Motorola Endeavor HX1 Bluetooth headset

Let's talk Bluetooth headsets for a second, shall we? They're not exactly everybody's favorite thing to use, but they're a must-have in the car if you want to stay safe and legal. After the break, we take a look at the Motorola Endeavor HX1 Bluetooth headset.

The tech

We first got a look at the HX1 back at CES. It features a "CrystalTalk" dual-microphone system that helps cancel out background noise. And when things get really crazy, you can turn on "stealth mode" and start using the vibration in your melon to really cancel things out. That comes at a slight degradation in sound quality, but at least you can be heard. Here's how Motorola explained it to us:

The fit

There are no two ways about it: The HX1 is a snug fit, and it goes deep into your ear. That's not to say it's uncomfortable, it's just that it extends further into your ear canal than you may be used to with a Bluetooth headset. It comes with hook for behind-the-ear wear, or spring loops if you prefer that route. (Which I do.) You're not going to want to wear the HX1 all day long, but it's fine for fits and spurts.

The hardware

Noise-cancellation technology aside, there are two standout stand-out features of the HX1: An honest-to-goodness on/off switch, and a standard microUSB port. If there are two features we want on a Bluetooth headset, those fit the bill.

There's also a volume rocker button, call button and the "Stealth Mode" button, in addition to an LED light that shows connection status and charging status.

Motorola HX1 Bluetooth headsetMotorola HX1 Bluetooth headset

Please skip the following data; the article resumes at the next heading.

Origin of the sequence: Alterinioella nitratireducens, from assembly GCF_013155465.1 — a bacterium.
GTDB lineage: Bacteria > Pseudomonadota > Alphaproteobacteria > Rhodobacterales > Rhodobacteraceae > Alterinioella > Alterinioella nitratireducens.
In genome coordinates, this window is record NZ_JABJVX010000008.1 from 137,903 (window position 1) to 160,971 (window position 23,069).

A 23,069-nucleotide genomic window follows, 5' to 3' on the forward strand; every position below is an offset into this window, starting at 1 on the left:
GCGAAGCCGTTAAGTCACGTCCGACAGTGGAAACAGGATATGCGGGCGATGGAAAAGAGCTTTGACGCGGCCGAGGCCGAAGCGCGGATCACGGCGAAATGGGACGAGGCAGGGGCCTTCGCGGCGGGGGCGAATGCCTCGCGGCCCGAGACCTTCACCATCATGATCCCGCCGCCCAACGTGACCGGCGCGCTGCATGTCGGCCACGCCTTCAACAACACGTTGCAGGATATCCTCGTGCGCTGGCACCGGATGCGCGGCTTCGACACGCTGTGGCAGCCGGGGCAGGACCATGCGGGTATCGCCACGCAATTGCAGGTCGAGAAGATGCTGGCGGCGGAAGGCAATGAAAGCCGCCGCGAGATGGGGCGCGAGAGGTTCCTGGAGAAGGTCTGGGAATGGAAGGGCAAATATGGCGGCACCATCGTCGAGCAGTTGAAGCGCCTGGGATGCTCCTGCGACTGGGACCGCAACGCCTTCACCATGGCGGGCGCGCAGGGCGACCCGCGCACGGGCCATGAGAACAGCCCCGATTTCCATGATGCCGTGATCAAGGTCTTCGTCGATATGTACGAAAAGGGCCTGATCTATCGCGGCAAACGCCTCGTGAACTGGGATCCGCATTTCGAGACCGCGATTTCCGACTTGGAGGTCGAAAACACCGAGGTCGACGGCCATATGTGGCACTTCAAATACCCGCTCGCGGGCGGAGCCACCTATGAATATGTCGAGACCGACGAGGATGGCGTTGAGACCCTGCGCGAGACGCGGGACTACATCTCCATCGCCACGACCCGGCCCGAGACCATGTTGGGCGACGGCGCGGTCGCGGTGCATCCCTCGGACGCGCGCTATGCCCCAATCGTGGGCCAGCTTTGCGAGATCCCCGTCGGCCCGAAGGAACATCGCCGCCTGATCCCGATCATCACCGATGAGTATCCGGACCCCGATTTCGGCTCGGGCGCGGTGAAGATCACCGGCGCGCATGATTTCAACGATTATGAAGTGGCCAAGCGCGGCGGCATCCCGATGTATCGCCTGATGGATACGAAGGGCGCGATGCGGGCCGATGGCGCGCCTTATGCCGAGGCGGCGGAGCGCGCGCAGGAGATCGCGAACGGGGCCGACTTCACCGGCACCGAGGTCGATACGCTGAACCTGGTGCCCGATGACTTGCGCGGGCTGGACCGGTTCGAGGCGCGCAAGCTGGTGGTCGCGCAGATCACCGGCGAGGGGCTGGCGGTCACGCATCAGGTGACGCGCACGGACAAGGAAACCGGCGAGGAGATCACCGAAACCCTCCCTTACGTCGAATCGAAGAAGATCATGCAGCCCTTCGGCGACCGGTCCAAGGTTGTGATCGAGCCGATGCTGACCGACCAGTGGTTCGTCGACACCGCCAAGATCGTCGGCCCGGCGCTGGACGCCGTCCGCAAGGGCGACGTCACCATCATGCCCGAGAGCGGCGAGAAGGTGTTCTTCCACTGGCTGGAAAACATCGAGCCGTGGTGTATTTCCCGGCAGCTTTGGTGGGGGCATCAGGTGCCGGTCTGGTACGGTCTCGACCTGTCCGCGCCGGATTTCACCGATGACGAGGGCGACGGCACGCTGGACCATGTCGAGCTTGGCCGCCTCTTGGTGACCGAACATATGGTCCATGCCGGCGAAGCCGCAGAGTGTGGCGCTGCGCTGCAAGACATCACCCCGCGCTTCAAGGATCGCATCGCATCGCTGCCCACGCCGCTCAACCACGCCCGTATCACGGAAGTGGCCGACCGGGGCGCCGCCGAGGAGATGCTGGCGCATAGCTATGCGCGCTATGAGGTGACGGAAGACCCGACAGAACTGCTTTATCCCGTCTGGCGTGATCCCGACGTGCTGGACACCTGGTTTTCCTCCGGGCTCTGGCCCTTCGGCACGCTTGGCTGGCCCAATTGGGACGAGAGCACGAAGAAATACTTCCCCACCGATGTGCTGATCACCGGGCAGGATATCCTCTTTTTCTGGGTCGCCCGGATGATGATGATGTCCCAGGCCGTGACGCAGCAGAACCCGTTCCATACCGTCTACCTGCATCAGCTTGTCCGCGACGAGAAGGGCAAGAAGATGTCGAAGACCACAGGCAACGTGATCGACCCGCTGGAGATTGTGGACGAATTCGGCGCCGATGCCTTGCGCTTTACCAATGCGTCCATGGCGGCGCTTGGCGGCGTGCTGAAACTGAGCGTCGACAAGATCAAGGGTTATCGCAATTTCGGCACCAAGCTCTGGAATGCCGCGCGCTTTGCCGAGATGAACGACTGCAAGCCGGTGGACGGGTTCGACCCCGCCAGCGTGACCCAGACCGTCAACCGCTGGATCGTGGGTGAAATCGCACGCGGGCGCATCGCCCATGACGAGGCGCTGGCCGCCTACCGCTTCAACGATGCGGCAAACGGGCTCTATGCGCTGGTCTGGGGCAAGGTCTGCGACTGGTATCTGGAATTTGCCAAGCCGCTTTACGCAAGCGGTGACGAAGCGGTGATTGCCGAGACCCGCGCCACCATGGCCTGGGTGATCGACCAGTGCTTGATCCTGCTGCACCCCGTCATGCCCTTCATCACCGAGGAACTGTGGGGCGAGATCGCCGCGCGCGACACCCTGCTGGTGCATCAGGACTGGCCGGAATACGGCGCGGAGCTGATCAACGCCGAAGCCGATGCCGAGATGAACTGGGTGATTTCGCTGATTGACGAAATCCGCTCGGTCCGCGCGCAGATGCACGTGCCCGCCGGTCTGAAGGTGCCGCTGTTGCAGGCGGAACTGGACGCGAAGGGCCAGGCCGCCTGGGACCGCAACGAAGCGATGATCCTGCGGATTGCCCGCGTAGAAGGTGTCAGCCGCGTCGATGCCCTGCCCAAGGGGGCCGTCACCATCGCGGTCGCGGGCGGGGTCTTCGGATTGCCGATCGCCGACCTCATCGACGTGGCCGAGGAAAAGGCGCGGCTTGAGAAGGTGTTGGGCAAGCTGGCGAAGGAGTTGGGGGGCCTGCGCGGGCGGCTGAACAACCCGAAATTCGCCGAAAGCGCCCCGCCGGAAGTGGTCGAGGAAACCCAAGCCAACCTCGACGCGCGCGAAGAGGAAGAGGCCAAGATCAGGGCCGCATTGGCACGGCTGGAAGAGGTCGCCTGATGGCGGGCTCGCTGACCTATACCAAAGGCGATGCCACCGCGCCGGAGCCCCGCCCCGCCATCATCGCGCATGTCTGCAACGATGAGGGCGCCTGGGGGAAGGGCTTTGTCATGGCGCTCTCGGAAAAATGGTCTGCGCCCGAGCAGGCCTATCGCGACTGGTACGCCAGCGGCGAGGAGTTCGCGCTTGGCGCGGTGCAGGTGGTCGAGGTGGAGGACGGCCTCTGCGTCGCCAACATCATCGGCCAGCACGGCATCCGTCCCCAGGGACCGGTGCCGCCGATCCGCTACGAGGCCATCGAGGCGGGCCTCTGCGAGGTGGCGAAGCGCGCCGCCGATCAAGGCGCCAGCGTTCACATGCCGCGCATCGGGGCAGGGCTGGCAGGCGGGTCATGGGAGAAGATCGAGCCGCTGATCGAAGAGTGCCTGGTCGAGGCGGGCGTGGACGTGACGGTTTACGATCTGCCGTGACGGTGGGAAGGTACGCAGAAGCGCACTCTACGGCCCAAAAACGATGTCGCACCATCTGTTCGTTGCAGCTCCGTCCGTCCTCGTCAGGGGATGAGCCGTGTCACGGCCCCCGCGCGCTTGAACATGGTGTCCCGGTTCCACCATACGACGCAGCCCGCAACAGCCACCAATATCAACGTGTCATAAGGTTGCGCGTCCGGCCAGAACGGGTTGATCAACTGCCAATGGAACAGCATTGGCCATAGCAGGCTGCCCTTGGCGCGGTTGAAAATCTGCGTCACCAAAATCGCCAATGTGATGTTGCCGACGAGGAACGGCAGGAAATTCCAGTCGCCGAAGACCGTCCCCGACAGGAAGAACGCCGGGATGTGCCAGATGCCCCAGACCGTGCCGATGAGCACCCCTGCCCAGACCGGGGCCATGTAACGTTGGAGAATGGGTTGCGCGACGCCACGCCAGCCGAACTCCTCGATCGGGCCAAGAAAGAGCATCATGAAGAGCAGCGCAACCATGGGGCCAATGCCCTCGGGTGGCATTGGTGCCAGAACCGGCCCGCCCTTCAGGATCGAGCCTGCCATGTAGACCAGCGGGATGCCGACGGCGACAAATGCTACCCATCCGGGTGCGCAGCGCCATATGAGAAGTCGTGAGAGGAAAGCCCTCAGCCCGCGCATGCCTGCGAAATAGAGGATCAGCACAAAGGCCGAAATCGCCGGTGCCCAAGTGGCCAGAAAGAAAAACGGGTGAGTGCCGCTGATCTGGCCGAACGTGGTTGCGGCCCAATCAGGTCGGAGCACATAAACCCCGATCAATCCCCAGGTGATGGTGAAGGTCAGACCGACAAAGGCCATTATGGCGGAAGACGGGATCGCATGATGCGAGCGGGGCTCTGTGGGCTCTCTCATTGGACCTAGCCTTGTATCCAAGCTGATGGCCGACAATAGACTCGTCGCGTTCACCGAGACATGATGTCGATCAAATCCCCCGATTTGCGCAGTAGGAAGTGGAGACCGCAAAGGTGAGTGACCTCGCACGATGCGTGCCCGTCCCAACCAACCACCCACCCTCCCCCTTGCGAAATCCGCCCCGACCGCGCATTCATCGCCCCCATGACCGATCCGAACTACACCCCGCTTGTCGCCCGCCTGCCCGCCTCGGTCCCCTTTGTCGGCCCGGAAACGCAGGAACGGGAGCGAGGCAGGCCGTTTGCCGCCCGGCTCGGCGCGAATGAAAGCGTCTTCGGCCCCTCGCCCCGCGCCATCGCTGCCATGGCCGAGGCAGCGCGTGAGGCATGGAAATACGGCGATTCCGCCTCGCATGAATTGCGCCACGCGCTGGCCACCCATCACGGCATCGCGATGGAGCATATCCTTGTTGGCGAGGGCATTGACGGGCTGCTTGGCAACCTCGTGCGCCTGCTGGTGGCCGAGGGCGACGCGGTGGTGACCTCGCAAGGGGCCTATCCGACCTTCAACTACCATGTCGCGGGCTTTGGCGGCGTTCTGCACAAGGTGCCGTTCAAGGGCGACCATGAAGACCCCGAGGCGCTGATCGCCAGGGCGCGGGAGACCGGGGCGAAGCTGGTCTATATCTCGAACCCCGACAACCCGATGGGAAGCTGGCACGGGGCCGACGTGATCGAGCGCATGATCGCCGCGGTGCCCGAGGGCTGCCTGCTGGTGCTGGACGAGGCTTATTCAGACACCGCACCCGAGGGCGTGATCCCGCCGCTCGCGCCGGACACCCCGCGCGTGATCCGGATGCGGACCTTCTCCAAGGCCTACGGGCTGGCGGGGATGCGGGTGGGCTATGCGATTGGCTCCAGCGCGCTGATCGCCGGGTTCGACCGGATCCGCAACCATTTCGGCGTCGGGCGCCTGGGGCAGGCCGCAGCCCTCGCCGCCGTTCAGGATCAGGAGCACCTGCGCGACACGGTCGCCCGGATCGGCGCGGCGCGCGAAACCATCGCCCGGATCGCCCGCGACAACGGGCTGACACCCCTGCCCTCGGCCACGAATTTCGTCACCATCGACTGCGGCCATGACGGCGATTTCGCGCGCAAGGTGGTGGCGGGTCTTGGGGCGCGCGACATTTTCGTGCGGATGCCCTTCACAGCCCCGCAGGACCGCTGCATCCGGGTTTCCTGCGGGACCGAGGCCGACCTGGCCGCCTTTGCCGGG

Call quality

This is subjective, sure, but I found call quality to be mostly on par with other top-tier headsets. It's not horrible, but you definitely know you're on a Bluetooth headset. Stealth mode worsened things a bit, but it does allow you to be heard in very noisy environments.

Note: I had a heck of a time with the HX1 and the Google Nexus One. While they paired and connected just fine, callers on the other end couldn't understand me at all, and I experienced the same in my own tests. Problem with the Bluetooth stack, perhaps? We're still trying to track this down. It worked fine with all the other Android phones I tested it on (including other HTC phones).


If you're looking for a Bluetooth headset with some serious noise-cancellation capability, the Motorola Endeavor HX may will fit the bill. It stays put in your ear and is relatively low-profile. The headset's a bit on the pricey side, however, at $109.95 in the Android Central Store, but you're getting a lot of noise-cancellation bang for your buck.